Apple pushes forward with a new App Tracking Transparency feature starting with the iOS 14.5 update. This is a privacy enhancing popup notification to remind users that apps are tracking them. When the new iOS update is installed, iOS device users could see a full page pop up notification requiring them to consent to being tracked across other websites and apps.
Apple defends this update as a measure to better protect users who are unaware of who is tracking them. Let’s face it, far too many of us are oblivious to the extent to which Facebook and other apps follow our online activity down every rabbit hole. Almost any smart phone user has had the experience of seeing an eerily accurate ad pop up on their feed for something they mentioned in passing, commented on, searched for, or clicked on.
According to the Apple website, “Tracking refers to the act of linking user or device data collected from your app with user or device data collected from other companies’ apps, websites, or offline properties for targeted advertising or advertising measurement purposes. Tracking also refers to sharing user or device data with data brokers.” Some of this information is harvested through a user’s Advertising Identifier, which does not reveal personal information, but can also include your name, email address, or other identifying information.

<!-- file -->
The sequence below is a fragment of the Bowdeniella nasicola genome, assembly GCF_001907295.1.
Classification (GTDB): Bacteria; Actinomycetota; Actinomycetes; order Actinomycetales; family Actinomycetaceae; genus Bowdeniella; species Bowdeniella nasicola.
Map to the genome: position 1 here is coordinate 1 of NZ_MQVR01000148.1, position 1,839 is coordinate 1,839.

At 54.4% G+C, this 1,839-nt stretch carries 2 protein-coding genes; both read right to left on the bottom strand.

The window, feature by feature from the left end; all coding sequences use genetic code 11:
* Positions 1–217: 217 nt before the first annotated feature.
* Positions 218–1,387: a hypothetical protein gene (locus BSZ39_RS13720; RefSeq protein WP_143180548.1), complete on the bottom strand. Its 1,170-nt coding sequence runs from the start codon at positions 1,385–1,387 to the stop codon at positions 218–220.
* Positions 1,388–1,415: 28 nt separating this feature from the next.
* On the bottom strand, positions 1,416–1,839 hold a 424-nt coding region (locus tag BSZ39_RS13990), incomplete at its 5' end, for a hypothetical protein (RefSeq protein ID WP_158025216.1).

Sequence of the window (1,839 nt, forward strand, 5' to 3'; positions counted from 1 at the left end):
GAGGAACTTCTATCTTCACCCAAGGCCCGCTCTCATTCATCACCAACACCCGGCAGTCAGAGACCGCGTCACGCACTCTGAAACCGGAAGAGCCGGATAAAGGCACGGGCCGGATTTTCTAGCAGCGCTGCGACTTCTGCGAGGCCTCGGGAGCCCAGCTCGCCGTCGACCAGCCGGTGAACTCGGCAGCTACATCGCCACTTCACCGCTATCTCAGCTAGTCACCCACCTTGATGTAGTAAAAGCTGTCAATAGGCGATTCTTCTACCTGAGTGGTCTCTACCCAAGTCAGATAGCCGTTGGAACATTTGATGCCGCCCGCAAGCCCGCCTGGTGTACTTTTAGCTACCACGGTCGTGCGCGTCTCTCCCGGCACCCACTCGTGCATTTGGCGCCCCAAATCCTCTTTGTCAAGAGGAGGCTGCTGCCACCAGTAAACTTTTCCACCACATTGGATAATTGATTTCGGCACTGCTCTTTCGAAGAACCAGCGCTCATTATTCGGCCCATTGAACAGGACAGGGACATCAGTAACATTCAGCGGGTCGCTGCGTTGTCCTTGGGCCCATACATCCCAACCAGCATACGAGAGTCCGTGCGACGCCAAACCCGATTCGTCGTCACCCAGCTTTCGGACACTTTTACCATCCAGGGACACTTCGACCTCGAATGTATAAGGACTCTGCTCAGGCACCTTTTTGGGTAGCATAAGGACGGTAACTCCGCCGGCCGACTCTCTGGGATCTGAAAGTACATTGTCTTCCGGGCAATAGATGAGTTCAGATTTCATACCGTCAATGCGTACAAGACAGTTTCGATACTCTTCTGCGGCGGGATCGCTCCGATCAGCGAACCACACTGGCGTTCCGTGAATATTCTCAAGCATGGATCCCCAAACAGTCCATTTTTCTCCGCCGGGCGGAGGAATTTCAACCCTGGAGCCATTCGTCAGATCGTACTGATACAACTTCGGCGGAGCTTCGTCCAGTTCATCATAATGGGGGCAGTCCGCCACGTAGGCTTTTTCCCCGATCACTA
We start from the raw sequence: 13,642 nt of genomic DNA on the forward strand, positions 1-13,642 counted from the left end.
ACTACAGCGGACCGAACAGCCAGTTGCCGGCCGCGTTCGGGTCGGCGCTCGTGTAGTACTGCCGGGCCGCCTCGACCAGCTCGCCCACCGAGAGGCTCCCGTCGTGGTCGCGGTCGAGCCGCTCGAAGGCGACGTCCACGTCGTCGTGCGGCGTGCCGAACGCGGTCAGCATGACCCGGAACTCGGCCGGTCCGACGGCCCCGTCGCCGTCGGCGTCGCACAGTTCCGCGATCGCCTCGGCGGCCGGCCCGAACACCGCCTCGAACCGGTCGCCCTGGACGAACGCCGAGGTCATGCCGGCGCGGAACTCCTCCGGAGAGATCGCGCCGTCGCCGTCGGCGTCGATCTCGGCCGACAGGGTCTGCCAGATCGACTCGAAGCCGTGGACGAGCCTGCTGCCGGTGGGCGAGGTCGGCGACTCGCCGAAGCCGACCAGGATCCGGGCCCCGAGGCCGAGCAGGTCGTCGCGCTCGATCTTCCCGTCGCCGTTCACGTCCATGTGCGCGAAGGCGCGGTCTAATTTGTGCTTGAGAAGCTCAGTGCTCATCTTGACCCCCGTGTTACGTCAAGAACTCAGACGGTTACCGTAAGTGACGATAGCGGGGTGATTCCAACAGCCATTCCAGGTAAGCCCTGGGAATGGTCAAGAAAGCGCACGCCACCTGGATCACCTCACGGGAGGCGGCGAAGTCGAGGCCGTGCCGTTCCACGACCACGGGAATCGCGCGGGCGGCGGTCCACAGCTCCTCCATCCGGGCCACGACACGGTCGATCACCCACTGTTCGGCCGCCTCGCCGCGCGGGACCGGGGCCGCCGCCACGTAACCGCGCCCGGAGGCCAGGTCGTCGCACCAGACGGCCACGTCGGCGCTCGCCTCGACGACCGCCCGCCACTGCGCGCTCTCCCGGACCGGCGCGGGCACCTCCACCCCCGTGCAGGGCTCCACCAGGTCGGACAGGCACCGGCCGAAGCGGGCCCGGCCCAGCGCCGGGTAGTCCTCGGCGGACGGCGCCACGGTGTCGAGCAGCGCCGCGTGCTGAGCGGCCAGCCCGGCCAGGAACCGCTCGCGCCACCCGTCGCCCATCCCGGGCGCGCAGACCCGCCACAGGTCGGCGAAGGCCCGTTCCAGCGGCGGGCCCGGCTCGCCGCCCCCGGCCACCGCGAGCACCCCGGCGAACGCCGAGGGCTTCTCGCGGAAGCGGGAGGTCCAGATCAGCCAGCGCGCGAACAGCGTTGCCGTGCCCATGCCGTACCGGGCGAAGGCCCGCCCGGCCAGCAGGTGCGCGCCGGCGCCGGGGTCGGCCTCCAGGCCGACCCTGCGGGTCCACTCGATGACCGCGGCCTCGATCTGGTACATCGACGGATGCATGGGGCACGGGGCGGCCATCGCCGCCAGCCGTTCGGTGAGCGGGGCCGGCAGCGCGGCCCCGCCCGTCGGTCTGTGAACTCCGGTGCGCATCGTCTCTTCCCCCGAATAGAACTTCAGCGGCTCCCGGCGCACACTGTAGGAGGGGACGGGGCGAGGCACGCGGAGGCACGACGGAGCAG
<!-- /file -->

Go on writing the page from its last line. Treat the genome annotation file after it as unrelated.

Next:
Facebook is fighting back against the App Tracking Transparency feature. In late 2020, Facebook took out full page ads in the New York Times and Wall Street Journal claiming that this measure would harm small businesses relying on Facebook to reach their audience. Facebook stands to lose an estimated 7% of their second quarter revenue if 80% of iPhone users opt out of being tracked on the social media network. While 7% of revenue may seem like small potatoes, for a money-making giant like Facebook, this could mean an approximate $2 billion loss. Ouch.
“If you aren’t paying for the product, you are the product.” This concept has been around and well understood in advertising circles since the TV advertising boom of the 1970s. However, it has regained traction with Facebook and other free apps tracking users’ activity to mine information. This activity record allows Facebook and others to give digital marketers and advertisers a hyper-targeted way to reach their ideal potential clients.
This opt-in vs. opt-out model will have an impact on apps like Facebook, that earn their millions if not billions largely by tracking users to create an opportunity-rich environment for advertisers. Most of us understand that a trade off of allowing some advertising tracking is precisely what allows us to use apps like Facebook for free. Thus Facebook’s concerns and implied threats to begin charging for the app use. Some iOS 14.5 users are already seeing a pop up stating that when users allow tracking, they are helping to “keep Facebook/Instagram free of charge.”
The concerns are how much of the tracking we are aware of, how much information they are actually tracking, and how little control we have over it. Not all iOS 14.5 users are seeing either of these pop ups yet (I am not seeing either yet, despite going into my Settings > Privacy > Tracking settings and toggling the button on to make it show up). Suffice it to say the dust has yet to settle on the matter.
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